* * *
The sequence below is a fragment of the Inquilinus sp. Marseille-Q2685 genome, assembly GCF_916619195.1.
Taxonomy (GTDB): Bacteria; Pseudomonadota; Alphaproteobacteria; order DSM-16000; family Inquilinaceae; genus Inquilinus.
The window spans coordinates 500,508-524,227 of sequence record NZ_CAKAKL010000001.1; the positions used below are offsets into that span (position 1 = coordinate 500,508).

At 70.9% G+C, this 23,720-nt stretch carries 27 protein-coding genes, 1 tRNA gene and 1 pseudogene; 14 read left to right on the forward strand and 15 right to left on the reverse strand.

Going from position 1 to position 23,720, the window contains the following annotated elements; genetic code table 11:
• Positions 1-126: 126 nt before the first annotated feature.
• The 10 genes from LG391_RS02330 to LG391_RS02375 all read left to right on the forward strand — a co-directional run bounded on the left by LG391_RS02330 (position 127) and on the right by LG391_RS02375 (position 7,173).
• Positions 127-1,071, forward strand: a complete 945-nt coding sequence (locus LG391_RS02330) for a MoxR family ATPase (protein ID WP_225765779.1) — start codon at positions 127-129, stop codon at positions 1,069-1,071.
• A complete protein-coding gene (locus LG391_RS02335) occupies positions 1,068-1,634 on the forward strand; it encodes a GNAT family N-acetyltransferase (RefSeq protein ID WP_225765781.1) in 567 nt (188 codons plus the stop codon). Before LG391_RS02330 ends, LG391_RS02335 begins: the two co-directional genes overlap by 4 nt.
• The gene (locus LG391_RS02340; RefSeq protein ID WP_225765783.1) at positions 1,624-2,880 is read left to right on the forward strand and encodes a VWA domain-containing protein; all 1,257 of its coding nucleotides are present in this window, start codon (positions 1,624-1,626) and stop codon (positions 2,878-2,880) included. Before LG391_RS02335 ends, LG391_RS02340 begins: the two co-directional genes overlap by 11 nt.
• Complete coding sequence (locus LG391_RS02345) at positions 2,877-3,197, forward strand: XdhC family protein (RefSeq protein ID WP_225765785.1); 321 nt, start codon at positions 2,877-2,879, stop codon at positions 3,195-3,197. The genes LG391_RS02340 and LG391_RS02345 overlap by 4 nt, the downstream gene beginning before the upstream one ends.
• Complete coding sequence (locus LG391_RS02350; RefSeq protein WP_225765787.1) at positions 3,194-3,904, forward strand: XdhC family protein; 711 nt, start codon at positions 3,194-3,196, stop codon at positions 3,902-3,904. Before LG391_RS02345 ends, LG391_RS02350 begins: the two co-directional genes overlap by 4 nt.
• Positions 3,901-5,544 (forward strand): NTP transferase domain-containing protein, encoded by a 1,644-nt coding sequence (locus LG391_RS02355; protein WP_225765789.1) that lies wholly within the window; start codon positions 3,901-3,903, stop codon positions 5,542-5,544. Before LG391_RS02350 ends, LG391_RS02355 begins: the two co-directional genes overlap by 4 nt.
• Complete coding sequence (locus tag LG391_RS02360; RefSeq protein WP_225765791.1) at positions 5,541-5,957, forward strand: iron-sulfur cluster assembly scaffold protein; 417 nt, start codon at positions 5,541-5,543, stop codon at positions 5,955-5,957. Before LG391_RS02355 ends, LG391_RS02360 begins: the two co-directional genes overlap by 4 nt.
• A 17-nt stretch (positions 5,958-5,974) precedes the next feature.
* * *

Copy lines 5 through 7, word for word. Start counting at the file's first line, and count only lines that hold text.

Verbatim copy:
Going from position 1 to position 23,720, the window contains the following annotated elements; genetic code table 11:
• Positions 1-126: 126 nt before the first annotated feature.
• The 10 genes from LG391_RS02330 to LG391_RS02375 all read left to right on the forward strand — a co-directional run bounded on the left by LG391_RS02330 (position 127) and on the right by LG391_RS02375 (position 7,173).